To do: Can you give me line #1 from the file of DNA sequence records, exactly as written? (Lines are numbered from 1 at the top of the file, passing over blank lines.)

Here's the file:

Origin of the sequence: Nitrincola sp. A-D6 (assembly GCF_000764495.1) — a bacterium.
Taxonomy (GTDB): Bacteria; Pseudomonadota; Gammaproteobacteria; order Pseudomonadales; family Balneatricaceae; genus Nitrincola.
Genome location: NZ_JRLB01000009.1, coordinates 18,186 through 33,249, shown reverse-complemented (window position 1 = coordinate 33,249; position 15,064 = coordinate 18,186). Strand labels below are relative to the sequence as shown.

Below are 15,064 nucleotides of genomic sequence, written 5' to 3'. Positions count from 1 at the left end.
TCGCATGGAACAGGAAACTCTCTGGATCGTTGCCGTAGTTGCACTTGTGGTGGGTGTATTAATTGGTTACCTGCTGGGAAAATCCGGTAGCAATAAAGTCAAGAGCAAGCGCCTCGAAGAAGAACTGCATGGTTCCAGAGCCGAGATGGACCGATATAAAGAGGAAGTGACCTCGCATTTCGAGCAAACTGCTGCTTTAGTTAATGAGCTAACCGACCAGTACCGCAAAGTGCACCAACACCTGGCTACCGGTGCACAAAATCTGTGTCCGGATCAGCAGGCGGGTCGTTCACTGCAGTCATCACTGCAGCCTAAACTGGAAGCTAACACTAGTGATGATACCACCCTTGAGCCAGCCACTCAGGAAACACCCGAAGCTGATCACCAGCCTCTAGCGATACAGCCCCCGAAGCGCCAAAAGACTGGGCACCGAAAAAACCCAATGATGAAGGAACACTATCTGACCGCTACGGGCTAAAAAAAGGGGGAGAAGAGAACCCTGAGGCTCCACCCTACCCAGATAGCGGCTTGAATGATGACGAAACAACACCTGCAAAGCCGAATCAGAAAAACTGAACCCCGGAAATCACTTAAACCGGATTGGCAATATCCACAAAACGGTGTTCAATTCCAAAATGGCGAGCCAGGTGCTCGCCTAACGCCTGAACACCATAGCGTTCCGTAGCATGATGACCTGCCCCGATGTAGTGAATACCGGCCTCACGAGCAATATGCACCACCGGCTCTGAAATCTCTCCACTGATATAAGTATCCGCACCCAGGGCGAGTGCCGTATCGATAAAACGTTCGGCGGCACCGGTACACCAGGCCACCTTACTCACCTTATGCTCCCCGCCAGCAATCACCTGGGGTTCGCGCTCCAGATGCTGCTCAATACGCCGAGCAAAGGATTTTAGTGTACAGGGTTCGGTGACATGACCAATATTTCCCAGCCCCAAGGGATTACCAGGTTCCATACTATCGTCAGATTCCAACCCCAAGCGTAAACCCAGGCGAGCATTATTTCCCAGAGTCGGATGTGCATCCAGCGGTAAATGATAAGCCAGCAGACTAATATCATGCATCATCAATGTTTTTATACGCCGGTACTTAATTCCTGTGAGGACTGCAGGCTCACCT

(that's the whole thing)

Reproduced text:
Origin of the sequence: Nitrincola sp. A-D6 (assembly GCF_000764495.1) — a bacterium.